Former Compassion House Owner Skeptical About Downtown Pot Shop
The former owner of Compassion House is skeptical about a retail pot shop opening in downtown Windsor.
Cannabis activist Leo Lucier believes high prices and a lack of parking will make it tough to be successful.
In the province's latest retail pot shop lottery, a license was awarded for a store at 545 Ouellette Ave in the downtown core.
Lucier says it's going to be difficult to keep business steady.
"We're in some crazy times right now. That's a fact. Will it work? I highly doubt it. If they're looking to tap into the U.S. market, that's good, but that's only good for Thursday, Friday and Saturday and we see a lot of people don't go downtown anymore for a few reasons, the opioid crisis and the destruction of the downtown core."
He calls the licensing process unfair as well.
"You're going to need $50,000 cash up front and a $250,000 retainer and then the property on top of that. It's not geared to everybody and everyone the way it was supposed to be. We say it's geared to the rich. Who has a quarter million dollars laying around? Not too many people I know."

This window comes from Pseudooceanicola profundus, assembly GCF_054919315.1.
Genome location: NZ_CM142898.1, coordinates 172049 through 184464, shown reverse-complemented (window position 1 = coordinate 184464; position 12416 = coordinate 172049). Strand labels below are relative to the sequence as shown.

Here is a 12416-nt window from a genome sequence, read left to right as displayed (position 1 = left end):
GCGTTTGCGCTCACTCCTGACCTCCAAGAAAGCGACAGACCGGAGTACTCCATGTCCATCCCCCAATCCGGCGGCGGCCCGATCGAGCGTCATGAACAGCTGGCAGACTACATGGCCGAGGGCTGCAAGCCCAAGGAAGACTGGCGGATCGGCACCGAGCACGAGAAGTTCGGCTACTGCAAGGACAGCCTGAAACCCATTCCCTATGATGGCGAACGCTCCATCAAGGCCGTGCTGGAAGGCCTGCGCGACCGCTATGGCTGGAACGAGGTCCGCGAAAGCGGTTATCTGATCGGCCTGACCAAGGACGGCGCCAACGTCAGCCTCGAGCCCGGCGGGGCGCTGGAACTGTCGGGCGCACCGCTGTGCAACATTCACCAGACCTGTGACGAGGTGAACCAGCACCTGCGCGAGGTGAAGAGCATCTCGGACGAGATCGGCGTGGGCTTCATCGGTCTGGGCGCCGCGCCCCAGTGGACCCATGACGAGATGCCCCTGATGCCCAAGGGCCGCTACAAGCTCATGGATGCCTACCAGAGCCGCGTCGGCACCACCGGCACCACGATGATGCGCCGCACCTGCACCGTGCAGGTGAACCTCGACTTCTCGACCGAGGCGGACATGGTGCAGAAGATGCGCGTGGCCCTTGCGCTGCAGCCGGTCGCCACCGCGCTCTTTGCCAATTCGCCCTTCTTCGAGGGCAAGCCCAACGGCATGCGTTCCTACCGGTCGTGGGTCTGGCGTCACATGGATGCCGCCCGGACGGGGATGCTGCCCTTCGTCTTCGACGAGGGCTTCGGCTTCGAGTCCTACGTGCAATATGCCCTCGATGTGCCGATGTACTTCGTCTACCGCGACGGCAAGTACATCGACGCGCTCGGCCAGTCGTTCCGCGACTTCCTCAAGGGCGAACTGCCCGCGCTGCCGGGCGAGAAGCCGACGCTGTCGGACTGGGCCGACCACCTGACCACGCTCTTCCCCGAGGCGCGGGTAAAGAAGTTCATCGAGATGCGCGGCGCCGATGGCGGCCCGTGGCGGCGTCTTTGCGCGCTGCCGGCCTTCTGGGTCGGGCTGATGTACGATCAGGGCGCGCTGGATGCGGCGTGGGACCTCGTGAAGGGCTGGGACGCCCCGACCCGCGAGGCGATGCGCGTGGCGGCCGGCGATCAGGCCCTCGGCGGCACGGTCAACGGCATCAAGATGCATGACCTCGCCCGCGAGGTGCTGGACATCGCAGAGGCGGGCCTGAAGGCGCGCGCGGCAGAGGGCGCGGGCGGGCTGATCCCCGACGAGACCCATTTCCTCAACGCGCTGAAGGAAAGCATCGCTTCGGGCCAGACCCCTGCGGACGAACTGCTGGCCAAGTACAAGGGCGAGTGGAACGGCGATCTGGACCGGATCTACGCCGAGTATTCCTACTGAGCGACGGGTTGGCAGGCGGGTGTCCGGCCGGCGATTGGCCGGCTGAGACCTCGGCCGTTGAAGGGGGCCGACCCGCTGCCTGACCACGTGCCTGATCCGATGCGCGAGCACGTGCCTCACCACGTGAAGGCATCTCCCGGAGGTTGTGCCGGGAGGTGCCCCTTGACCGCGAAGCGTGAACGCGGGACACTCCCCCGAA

Leo Lucier, owner of Compassion House, speaks with reporters before surrendering to Windsor police, November 7, 2018. (Peter Langille/AM800 News)
Lucier says, pot shop or not, he'll continue to push for affordable marijuana for those who need it.
"For the medical users, it doesn't work at all. I don't know too many people who will even be stepping foot in that place and a lot of it has to do with the price when they want $22 a gram. The black market, right now, you can get it for $3 a gram. So you'll keep going to where you've been going all along."
Compassion House was shut down by Windsor police in March for allegedly selling cannabis without a retail license.
Lucier says he wasn't breaking the law claiming he was giving product away for free to customers who provided a donation for a local charity.
— with files from AM800's Rob Hindi